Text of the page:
In addition, the DPR’s format and terminology have been revised to provide greater clarity, consistency and a strengthened emphasis on Estimates and Public Accounts information. As well, departmental reporting on the Federal Sustainable Development Strategy has been consolidated into a new supplementary information table posted on departmental websites. This new table brings together all of the components of the Departmental Sustainable Development Strategy formerly presented in DPRs and on departmental websites, including reporting on the Greening of Government Operations and Strategic Environmental Assessments. Section III of the report provides a link to the new table on the organization’s website. Finally, definitions of terminology are now provided in an appendix.

Message from the Director of Public Prosecutions

I am pleased to present the 2013–2014 Departmental Performance Report of the Public Prosecution Service of Canada (PPSC).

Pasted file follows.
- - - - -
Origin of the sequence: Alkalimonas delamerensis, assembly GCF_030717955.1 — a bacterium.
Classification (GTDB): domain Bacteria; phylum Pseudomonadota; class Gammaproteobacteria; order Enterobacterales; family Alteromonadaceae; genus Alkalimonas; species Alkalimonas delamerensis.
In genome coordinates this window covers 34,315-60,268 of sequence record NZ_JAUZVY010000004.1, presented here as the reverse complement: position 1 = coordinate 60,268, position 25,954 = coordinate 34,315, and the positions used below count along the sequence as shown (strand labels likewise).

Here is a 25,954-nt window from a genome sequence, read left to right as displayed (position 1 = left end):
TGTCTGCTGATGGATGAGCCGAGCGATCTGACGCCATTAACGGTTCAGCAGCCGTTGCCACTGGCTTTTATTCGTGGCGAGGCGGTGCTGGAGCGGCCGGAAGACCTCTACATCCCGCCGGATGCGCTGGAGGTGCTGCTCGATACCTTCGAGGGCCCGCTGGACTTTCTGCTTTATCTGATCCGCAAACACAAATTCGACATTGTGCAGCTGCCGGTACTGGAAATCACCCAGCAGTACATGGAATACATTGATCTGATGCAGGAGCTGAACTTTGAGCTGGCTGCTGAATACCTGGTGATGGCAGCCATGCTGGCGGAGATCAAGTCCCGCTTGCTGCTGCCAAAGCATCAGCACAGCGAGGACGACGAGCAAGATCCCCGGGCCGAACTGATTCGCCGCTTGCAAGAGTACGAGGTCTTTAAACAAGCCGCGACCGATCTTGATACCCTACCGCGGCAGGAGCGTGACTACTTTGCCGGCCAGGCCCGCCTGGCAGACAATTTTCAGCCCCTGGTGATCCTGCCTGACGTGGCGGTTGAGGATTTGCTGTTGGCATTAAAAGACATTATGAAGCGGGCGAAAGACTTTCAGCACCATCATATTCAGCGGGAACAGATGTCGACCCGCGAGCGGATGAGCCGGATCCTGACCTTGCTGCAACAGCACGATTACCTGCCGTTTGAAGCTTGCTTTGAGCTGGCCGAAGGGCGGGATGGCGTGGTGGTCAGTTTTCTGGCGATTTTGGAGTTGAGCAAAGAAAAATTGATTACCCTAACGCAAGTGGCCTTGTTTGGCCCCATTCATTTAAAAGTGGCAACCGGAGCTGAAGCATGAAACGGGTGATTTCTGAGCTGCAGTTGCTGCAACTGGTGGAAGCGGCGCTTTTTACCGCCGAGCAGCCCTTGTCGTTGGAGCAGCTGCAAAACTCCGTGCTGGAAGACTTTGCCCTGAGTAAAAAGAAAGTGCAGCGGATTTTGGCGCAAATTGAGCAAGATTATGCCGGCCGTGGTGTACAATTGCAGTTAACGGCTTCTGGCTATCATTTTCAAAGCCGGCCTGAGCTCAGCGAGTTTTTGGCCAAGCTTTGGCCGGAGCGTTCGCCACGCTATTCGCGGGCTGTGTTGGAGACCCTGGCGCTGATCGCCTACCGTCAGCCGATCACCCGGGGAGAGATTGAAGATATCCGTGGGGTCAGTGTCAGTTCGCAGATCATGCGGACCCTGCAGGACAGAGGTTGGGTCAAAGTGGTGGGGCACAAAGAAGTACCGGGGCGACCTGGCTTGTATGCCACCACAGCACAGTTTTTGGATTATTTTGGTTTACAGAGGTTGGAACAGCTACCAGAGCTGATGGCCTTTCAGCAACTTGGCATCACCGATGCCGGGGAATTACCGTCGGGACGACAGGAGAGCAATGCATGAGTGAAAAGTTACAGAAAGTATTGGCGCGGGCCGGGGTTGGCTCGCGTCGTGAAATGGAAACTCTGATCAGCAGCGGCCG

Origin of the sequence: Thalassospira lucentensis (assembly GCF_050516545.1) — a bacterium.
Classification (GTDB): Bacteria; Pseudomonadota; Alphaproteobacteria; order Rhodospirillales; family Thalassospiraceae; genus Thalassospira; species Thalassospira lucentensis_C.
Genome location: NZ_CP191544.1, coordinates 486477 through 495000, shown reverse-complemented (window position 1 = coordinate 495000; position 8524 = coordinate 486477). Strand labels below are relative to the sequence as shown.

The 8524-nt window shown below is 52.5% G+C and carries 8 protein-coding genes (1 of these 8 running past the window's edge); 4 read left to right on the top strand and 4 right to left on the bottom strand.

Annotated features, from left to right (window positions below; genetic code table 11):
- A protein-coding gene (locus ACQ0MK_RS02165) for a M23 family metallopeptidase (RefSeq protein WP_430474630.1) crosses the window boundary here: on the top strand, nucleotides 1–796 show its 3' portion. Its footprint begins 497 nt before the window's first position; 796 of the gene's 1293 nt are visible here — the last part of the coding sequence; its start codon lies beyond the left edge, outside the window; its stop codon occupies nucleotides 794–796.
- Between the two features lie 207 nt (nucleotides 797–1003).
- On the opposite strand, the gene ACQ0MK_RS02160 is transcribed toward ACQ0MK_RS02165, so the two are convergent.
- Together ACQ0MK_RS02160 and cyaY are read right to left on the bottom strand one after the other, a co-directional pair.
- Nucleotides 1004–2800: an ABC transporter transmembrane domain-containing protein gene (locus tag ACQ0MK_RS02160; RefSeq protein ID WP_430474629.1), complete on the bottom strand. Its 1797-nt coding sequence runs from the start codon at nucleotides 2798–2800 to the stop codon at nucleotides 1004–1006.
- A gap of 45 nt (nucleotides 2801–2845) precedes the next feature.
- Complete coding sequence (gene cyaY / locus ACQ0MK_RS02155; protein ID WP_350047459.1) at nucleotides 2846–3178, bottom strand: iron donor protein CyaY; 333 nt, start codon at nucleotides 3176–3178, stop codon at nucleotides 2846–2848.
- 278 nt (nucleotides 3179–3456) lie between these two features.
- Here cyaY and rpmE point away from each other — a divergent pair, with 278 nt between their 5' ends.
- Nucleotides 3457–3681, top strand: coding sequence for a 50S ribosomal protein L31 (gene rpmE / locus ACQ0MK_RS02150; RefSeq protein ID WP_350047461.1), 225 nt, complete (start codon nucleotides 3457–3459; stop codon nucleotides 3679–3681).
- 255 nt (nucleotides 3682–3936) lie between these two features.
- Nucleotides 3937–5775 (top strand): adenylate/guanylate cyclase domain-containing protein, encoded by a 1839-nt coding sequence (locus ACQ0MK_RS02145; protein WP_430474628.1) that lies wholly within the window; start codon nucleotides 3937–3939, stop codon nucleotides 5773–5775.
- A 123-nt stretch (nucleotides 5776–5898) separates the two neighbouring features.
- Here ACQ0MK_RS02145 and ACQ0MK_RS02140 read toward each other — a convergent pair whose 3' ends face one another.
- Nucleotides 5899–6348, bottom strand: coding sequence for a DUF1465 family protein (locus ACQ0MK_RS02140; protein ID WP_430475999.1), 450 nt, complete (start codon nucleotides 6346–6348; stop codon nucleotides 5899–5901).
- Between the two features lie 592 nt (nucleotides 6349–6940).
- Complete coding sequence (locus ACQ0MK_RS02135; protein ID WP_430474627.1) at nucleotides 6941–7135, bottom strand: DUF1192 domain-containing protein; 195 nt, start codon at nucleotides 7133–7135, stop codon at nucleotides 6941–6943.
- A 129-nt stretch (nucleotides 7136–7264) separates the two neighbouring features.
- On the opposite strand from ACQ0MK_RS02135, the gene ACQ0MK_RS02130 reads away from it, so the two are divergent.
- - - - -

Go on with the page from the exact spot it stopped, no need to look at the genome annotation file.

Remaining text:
PPSC employees have worked hard and with dedication over the past year to fulfill the organization’s mandate of providing high-quality legal advice to investigative agencies and prosecuting cases within federal jurisdiction in a manner that is fair, impartial, and objective.

This report outlines the work the PPSC has done over the past year in support of that mandate within both of its program areas, and describes the progress the PPSC has made in meeting its organizational priorities. It also examines some of the challenges the PPSC faces, and the steps it has taken to respond to those challenges.

PPSC prosecutors and other staff exemplify the organization’s values of respect, integrity, excellence, and leadership in their work as they make important contributions to the safety and justice of Canadian society.



Brian Saunders
Director of Public Prosecutions 

Section I: Organizational Expenditure Overview